Today I want to tell you about John Milton’s ‘Areopagitica’ which he published on this day in 1644. Normally, I’m not a big fan of Milton, his Paradise Lost is tedious in the extreme, so it’s nice to find something he did that I like. Areopagitica is a pamphlet which defends the freedom of speech and expression. It is one of the most eloquent defences of press freedom and many of the arguments he made are still useful today.
Milton published this pamphlet at the height of the Civil War and Parliament had, in 1643, introduced a law which severely restricted people’s freedom to read and publish anything that the new regime did not agree with. Anyone who wanted to publish anything at all required a special license from the government. If they printed anything the government did not agree with the work would be seized and destroyed. Any writers, printers or publishers found to be involved would be arrested and imprisoned.
Milton had already suffered under these stringent censorship laws when he had tried to publish several tracts defending divorce. This was not a popular idea in the 1640s. In publishing and distributing Areopagitica, he was defying the very law he was arguing against.
He began, judiciously, by complimenting the government on the way it overthrew the tyranny of the king but went on to say that he ought to be able to air his grievances, because constructive criticism is better than false flattery. He then pointed out that, while the Greeks and Romans had sometimes burned books, they had at least allowed them to be printed, read and judged first. He reminded them that banning books was one of the things they had hated the monarchy for in the first place.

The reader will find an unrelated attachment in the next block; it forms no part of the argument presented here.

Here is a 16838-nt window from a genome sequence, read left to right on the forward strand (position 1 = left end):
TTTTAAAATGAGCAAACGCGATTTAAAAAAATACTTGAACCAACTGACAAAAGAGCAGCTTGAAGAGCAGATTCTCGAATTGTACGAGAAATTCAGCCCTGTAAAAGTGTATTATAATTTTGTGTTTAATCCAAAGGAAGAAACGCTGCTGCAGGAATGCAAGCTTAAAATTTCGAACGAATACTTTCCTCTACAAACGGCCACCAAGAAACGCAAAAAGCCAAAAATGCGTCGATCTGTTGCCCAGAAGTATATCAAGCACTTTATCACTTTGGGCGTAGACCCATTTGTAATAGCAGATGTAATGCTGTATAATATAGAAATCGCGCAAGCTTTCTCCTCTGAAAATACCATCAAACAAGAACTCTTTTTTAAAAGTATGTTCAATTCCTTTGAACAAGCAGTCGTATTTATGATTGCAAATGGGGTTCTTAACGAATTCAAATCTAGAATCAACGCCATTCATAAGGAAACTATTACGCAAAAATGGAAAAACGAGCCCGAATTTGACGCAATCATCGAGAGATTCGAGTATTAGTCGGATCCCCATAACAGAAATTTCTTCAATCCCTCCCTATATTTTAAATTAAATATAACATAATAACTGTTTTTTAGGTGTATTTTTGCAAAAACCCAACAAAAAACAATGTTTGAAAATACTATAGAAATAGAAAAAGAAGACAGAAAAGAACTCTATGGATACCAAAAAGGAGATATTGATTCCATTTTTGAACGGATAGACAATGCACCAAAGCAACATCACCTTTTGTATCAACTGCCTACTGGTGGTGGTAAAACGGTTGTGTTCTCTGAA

Milton explained that reading is useful because people can only become learned by reading. That means reading bad books as well as good ones. Sometimes you can discover what is true by considering what is not. He believed that God had given every person reason, free will and conscience so that they can judge ideas for themselves and decide what is good and what is bad. They shouldn’t have a government appointed body deciding for them. That you don’t have to believe what you read and sometimes, coming across a lie can lead to good things.
He thought the new publishing laws would not be useful. It can’t possibly prevent the spread of corruption because, if people are not allowed to publish their ideas in books, they will just talk about them instead. If you really wanted to make people think exactly what you wanted them to all the time, you would just have to ban everything: “If we think to regulat printing, thereby to rectifie manners, we must regulat all recreations and pastimes, all that is delightful to man.”
Milton doesn’t think government appointed licensers are the best people to judge what is good or bad anyway. Even if they were good at their job, they could easily make a mistake, and anyway it would take ages to look at every single book. A complete waste of time and money. They must have a pretty low opinion of both the writers and the readers if they think that these sort of decisions need to be made for them: “… a dishonour and a derogation to the author, to the book, to the priviledge and dignity of learning.” He thought people should be open to new ideas, because you never know where a new truth might be found. To be stifled by a government order can only lead to laziness and conformity.
Unfortunately, his arguments did nothing to sway the Presbyterians in government. The law was not lifted until 1695. Although Milton’s Areopagitica, contains some quite modern ideas, he was still a man of his time. He did think that if a book was published, then read by learned men and found to be blasphemous, it should absolutely be burned and its author taken away and executed. Apart from that he seems like a thoughtful and intelligent fellow, so I’ll end with this quote from his pamphlet:
“Give me the liberty to know, to utter, and to argue freely according to conscience, above all liberties.”